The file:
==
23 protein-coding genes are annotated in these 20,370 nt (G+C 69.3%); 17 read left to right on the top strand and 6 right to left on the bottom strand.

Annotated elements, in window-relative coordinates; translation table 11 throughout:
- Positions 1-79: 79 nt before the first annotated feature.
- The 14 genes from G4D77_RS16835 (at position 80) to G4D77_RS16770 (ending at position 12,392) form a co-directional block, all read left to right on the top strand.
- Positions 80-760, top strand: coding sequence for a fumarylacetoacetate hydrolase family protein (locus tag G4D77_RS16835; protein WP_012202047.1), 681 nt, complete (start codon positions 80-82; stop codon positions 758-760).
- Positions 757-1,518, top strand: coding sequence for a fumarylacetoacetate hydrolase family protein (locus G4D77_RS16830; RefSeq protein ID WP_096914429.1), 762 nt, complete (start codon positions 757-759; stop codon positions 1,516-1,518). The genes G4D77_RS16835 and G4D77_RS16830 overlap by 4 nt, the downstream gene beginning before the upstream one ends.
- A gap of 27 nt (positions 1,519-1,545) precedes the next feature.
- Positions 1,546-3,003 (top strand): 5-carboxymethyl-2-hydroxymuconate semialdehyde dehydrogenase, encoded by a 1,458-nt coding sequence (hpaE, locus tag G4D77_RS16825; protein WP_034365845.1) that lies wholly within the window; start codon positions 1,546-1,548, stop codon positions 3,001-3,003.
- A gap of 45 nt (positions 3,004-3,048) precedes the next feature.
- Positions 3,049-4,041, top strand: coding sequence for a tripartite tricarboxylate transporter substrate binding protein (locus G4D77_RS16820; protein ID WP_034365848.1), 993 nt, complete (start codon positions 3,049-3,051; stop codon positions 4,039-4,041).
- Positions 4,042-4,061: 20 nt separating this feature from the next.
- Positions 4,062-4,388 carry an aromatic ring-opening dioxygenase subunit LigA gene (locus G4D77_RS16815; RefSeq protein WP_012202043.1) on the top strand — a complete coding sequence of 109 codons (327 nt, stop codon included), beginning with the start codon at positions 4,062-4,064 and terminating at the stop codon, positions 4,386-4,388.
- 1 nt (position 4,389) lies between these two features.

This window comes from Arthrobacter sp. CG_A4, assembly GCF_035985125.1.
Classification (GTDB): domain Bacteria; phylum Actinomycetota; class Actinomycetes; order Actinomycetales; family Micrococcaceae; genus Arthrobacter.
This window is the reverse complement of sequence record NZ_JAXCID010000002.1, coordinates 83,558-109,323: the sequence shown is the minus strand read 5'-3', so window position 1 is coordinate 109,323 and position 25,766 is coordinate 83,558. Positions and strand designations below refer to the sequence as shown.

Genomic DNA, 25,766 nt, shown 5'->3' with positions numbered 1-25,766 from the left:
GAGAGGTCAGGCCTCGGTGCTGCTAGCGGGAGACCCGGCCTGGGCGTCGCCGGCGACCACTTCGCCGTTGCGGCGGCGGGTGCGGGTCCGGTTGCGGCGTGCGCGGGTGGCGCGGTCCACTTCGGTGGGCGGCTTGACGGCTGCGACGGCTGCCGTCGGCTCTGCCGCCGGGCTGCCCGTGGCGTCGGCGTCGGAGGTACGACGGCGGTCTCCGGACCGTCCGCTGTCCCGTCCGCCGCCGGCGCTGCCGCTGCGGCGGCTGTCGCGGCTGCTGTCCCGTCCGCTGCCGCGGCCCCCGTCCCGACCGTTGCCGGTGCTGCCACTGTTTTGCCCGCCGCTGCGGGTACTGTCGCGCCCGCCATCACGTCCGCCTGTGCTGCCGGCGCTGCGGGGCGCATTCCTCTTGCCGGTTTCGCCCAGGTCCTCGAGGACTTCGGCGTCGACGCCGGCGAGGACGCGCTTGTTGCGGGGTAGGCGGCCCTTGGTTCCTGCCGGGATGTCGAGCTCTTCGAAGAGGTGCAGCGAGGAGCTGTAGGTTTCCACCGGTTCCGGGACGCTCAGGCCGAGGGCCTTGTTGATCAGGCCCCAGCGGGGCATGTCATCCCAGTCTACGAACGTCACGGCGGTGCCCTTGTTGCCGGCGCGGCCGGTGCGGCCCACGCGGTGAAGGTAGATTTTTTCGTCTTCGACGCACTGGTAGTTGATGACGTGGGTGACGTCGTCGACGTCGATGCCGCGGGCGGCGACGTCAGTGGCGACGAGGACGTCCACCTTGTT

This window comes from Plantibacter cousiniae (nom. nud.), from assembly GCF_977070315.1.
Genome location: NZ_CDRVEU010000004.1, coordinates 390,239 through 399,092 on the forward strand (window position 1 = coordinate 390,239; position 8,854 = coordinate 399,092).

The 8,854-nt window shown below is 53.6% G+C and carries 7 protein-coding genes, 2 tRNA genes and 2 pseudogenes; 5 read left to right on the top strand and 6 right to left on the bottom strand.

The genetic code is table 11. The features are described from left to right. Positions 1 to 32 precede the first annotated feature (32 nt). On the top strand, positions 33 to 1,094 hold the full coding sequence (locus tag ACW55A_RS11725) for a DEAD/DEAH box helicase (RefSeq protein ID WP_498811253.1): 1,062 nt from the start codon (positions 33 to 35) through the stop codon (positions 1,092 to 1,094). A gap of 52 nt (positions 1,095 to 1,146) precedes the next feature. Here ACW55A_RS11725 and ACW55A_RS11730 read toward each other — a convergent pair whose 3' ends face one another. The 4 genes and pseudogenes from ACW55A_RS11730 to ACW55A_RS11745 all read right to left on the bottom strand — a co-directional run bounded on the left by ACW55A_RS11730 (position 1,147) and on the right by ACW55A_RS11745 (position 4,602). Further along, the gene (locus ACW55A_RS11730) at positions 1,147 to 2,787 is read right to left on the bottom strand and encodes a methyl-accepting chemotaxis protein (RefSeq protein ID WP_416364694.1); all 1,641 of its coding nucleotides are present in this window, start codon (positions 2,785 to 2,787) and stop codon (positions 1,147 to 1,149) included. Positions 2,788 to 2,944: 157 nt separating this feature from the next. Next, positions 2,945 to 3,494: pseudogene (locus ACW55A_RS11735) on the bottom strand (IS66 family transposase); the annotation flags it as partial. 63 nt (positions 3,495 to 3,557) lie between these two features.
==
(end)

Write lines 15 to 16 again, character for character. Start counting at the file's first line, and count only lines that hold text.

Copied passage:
Classification (GTDB): domain Bacteria; phylum Actinomycetota; class Actinomycetes; order Actinomycetales; family Micrococcaceae; genus Arthrobacter.
This window is the reverse complement of sequence record NZ_JAXCID010000002.1, coordinates 83,558-109,323: the sequence shown is the minus strand read 5'-3', so window position 1 is coordinate 109,323 and position 25,766 is coordinate 83,558. Positions and strand designations below refer to the sequence as shown.